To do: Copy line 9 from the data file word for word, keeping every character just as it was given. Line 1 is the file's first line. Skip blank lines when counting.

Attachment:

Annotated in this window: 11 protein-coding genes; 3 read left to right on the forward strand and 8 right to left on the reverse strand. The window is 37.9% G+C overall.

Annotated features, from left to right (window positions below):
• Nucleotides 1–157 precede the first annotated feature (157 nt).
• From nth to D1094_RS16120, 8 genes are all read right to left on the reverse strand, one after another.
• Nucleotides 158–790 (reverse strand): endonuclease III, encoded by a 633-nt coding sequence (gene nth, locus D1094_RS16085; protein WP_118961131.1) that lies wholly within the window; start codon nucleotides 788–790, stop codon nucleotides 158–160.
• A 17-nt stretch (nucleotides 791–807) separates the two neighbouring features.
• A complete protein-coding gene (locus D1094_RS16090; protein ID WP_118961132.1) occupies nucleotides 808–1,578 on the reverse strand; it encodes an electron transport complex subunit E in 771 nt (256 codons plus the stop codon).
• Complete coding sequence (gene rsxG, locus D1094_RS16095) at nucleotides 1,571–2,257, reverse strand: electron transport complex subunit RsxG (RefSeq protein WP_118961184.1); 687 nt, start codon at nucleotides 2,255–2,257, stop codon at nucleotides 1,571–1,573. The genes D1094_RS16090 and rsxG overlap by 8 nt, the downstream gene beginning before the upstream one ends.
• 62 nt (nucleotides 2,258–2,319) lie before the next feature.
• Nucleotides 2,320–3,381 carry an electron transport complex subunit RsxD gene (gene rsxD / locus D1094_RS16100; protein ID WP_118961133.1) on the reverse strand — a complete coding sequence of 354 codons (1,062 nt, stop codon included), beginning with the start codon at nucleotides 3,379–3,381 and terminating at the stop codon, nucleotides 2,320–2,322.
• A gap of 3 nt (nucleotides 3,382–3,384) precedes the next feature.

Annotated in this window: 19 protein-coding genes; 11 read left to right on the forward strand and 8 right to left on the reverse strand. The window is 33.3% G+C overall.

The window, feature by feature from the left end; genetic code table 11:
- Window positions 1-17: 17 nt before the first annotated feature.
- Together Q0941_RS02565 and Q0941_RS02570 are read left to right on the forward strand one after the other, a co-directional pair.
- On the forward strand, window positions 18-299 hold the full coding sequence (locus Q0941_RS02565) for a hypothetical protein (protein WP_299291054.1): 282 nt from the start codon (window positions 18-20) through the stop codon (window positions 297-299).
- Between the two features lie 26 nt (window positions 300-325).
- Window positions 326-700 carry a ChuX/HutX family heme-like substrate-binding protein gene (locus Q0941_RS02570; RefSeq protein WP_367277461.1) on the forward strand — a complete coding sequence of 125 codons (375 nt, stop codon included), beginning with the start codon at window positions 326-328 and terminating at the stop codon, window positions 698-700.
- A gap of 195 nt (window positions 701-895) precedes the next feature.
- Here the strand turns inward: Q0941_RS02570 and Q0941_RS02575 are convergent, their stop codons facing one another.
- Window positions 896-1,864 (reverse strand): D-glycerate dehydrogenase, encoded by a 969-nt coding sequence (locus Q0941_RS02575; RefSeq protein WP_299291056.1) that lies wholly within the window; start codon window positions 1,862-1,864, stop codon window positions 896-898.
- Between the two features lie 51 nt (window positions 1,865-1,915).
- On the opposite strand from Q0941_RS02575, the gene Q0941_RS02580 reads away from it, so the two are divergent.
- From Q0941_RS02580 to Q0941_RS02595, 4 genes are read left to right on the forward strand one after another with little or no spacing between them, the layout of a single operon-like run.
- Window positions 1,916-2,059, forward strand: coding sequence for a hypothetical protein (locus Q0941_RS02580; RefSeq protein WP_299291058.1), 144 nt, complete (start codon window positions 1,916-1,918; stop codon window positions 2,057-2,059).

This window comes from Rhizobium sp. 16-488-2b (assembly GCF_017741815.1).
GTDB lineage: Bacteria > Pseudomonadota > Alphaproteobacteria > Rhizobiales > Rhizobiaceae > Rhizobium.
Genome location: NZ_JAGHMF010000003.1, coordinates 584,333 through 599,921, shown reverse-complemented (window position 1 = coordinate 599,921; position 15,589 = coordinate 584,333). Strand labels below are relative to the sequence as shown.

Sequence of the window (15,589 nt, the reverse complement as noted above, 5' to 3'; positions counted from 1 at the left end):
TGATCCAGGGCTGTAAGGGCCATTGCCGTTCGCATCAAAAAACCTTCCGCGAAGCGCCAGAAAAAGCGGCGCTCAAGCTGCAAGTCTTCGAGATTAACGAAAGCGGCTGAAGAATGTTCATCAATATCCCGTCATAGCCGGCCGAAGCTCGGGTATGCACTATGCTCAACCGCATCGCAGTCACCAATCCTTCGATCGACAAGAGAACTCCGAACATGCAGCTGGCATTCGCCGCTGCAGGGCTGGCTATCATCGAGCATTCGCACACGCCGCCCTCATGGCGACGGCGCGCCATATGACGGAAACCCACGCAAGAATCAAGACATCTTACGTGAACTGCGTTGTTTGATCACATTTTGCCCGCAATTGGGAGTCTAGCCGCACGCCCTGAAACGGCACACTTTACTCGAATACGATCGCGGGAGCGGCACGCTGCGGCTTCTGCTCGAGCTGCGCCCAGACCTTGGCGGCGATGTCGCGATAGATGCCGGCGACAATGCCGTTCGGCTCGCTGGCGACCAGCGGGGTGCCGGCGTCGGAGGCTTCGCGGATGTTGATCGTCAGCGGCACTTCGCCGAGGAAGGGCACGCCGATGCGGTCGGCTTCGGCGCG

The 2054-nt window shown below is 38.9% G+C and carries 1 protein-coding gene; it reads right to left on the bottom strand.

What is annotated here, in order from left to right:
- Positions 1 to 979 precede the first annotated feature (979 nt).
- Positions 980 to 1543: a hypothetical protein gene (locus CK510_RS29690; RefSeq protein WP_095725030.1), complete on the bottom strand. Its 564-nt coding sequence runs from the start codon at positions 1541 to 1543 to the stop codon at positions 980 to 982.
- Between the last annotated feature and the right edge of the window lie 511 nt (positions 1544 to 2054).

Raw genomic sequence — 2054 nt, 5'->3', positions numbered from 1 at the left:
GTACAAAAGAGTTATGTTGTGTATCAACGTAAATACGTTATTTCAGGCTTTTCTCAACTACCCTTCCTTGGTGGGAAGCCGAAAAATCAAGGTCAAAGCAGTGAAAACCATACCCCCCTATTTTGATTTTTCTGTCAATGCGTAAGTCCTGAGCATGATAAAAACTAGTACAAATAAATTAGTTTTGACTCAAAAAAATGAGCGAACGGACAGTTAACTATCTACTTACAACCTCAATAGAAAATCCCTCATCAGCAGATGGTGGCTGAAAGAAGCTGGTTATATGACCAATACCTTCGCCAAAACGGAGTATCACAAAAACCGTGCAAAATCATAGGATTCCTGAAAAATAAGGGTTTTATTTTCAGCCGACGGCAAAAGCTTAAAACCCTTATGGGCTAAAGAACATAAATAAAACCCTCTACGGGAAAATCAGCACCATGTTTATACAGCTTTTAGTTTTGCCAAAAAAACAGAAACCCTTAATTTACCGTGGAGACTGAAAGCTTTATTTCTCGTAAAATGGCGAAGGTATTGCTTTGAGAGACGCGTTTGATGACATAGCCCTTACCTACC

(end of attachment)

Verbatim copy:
• 62 nt (nucleotides 2,258–2,319) lie before the next feature.